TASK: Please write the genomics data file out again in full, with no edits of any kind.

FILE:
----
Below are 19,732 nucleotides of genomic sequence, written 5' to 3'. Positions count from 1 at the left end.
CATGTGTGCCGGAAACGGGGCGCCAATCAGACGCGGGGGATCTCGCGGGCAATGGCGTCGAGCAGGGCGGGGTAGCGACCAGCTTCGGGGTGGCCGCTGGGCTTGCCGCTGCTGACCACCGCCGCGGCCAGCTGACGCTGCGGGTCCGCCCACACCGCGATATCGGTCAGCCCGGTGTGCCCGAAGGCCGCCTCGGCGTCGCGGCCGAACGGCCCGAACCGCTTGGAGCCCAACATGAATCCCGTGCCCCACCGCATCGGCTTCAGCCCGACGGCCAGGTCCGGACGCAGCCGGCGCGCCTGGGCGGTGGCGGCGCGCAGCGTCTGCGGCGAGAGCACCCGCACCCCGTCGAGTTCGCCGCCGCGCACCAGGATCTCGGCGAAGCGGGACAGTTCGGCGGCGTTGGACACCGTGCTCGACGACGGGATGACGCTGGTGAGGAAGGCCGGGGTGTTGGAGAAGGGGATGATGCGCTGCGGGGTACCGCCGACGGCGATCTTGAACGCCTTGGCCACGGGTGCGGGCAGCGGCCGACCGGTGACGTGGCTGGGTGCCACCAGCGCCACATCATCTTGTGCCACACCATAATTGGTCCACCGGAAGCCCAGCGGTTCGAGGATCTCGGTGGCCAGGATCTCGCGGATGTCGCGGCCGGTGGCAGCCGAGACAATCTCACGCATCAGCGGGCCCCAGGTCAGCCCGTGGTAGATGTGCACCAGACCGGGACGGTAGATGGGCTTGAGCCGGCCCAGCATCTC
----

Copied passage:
Below are 19,732 nucleotides of genomic sequence, written 5' to 3'. Positions count from 1 at the left end.
CATGTGTGCCGGAAACGGGGCGCCAATCAGACGCGGGGGATCTCGCGGGCAATGGCGTCGAGCAGGGCGGGGTAGCGACCAGCTTCGGGGTGGCCGCTGGGCTTGCCGCTGCTGACCACCGCCGCGGCCAGCTGACGCTGCGGGTCCGCCCACACCGCGATATCGGTCAGCCCGGTGTGCCCGAAGGCCGCCTCGGCGTCGCGGCCGAACGGCCCGAACCGCTTGGAGCCCAACATGAATCCCGTGCCCCACCGCATCGGCTTCAGCCCGACGGCCAGGTCCGGACGCAGCCGGCGCGCCTGGGCGGTGGCGGCGCGCAGCGTCTGCGGCGAGAGCACCCGCACCCCGTCGAGTTCGCCGCCGCGCACCAGGATCTCGGCGAAGCGGGACAGTTCGGCGGCGTTGGACACCGTGCTCGACGACGGGATGACGCTGGTGAGGAAGGCCGGGGTGTTGGAGAAGGGGATGATGCGCTGCGGGGTACCGCCGACGGCGATCTTGAACGCCTTGGCCACGGGTGCGGGCAGCGGCCGACCGGTGACGTGGCTGGGTGCCACCAGCGCCACATCATCTTGTGCCACACCATAATTGGTCCACCGGAAGCCCAGCGGTTCGAGGATCTCGGTGGCCAGGATCTCGCGGATGTCGCGGCCGGTGGCAGCCGAGACAATCTCACGCATCAGCGGGCCCCAGGTCAGCCCGTGGTAGATGTGCACCAGACCGGGACGGTAGATGGGCTTGAGCCGGCCCAGCATCTC